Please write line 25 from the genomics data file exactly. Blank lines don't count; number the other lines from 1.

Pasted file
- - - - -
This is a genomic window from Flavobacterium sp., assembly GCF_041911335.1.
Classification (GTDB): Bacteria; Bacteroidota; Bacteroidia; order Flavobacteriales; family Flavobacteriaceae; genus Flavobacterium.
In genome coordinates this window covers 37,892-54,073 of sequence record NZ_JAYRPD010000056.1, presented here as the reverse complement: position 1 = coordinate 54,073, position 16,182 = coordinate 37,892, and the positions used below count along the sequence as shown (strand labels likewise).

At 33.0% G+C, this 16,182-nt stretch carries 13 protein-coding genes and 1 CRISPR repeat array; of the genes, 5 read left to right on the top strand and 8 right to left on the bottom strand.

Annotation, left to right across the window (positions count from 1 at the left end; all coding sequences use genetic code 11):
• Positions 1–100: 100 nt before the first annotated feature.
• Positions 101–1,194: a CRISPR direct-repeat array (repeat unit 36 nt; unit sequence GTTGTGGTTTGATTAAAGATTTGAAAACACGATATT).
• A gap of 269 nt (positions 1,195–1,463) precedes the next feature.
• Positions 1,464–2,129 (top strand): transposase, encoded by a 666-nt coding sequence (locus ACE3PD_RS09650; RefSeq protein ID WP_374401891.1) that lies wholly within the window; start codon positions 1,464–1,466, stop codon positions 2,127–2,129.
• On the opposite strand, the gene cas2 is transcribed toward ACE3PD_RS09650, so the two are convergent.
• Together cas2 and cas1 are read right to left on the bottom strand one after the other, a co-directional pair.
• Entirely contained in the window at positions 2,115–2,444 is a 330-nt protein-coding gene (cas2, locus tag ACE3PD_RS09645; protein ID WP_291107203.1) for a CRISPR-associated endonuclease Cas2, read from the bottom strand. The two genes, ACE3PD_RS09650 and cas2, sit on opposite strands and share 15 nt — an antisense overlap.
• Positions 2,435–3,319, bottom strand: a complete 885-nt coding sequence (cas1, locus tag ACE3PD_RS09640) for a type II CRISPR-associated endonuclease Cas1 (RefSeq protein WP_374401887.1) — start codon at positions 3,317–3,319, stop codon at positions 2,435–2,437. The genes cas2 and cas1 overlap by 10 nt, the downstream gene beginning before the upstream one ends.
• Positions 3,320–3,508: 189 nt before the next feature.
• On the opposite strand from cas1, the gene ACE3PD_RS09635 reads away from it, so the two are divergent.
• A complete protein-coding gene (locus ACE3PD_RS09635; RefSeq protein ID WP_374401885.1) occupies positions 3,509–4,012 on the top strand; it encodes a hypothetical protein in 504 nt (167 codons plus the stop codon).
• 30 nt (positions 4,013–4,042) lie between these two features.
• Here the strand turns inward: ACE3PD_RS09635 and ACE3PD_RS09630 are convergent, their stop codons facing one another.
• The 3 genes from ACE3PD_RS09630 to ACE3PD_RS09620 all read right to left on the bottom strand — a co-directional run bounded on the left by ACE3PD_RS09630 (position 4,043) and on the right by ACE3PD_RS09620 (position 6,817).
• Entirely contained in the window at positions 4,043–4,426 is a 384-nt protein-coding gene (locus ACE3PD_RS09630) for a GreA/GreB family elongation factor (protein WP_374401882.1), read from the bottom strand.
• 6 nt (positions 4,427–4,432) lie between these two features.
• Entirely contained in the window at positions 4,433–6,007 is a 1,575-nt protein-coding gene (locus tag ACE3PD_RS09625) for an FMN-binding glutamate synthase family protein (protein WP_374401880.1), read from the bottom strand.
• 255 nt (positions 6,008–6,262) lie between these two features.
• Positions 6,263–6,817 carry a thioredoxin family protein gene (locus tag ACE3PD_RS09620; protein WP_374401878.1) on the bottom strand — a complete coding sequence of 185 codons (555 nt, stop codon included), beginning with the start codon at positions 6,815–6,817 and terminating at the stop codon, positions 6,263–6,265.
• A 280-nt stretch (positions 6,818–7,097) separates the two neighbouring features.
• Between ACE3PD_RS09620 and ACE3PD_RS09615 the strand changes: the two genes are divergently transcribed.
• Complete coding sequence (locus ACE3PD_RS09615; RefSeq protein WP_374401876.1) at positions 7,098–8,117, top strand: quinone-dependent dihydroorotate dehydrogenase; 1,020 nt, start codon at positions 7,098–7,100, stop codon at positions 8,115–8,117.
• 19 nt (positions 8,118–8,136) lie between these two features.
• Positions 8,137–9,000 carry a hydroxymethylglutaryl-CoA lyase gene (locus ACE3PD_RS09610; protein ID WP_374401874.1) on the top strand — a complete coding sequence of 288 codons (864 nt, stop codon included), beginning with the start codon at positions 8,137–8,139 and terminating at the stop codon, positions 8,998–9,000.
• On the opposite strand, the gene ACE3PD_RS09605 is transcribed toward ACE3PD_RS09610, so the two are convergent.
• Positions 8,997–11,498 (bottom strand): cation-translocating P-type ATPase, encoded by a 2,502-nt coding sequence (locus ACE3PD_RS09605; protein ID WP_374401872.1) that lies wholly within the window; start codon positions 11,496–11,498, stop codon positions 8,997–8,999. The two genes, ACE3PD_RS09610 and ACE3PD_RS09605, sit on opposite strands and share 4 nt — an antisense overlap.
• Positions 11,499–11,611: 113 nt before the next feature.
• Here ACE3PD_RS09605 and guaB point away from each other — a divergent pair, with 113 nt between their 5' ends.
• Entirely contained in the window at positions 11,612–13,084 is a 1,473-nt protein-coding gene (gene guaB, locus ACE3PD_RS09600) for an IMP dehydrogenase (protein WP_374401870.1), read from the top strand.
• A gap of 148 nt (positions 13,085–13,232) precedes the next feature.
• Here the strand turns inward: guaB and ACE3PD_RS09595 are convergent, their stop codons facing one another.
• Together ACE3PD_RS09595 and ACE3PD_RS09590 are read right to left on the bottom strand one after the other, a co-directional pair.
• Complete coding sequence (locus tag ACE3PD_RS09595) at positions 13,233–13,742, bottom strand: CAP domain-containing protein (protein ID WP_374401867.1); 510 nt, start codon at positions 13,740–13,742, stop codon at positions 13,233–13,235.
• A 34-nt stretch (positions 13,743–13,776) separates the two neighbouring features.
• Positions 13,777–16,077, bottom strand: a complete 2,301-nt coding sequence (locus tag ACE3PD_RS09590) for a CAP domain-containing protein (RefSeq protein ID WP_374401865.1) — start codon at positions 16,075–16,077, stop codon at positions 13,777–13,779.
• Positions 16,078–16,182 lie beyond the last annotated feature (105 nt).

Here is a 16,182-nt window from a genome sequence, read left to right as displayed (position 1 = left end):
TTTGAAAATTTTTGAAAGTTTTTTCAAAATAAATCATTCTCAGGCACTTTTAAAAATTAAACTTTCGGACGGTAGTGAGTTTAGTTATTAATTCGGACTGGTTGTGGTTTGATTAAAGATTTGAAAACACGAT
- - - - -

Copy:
• A 280-nt stretch (positions 6,818–7,097) separates the two neighbouring features.